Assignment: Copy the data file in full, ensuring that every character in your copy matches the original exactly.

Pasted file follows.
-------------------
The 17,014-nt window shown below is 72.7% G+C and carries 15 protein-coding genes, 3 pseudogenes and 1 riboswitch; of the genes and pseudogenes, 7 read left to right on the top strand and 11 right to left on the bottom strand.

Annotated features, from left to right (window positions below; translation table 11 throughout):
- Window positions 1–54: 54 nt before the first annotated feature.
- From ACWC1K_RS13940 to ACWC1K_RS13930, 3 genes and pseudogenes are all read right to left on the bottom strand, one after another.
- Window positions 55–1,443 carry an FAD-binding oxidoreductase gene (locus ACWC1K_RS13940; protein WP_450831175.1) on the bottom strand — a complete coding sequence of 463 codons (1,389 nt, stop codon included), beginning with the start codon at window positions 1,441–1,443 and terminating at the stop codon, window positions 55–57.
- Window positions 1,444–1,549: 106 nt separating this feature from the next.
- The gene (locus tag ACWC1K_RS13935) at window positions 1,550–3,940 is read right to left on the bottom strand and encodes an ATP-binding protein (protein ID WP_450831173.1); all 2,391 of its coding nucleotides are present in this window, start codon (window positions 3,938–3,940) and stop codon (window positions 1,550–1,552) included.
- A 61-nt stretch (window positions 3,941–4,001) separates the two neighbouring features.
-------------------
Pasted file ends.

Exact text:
The 17,014-nt window shown below is 72.7% G+C and carries 15 protein-coding genes, 3 pseudogenes and 1 riboswitch; of the genes and pseudogenes, 7 read left to right on the top strand and 11 right to left on the bottom strand.

Annotated features, from left to right (window positions below; translation table 11 throughout):
- Window positions 1–54: 54 nt before the first annotated feature.
- From ACWC1K_RS13940 to ACWC1K_RS13930, 3 genes and pseudogenes are all read right to left on the bottom strand, one after another.
- Window positions 55–1,443 carry an FAD-binding oxidoreductase gene (locus ACWC1K_RS13940; protein WP_450831175.1) on the bottom strand — a complete coding sequence of 463 codons (1,389 nt, stop codon included), beginning with the start codon at window positions 1,441–1,443 and terminating at the stop codon, window positions 55–57.
- Window positions 1,444–1,549: 106 nt separating this feature from the next.
- The gene (locus tag ACWC1K_RS13935) at window positions 1,550–3,940 is read right to left on the bottom strand and encodes an ATP-binding protein (protein ID WP_450831173.1); all 2,391 of its coding nucleotides are present in this window, start codon (window positions 3,938–3,940) and stop codon (window positions 1,550–1,552) included.
- A 61-nt stretch (window positions 3,941–4,001) separates the two neighbouring features.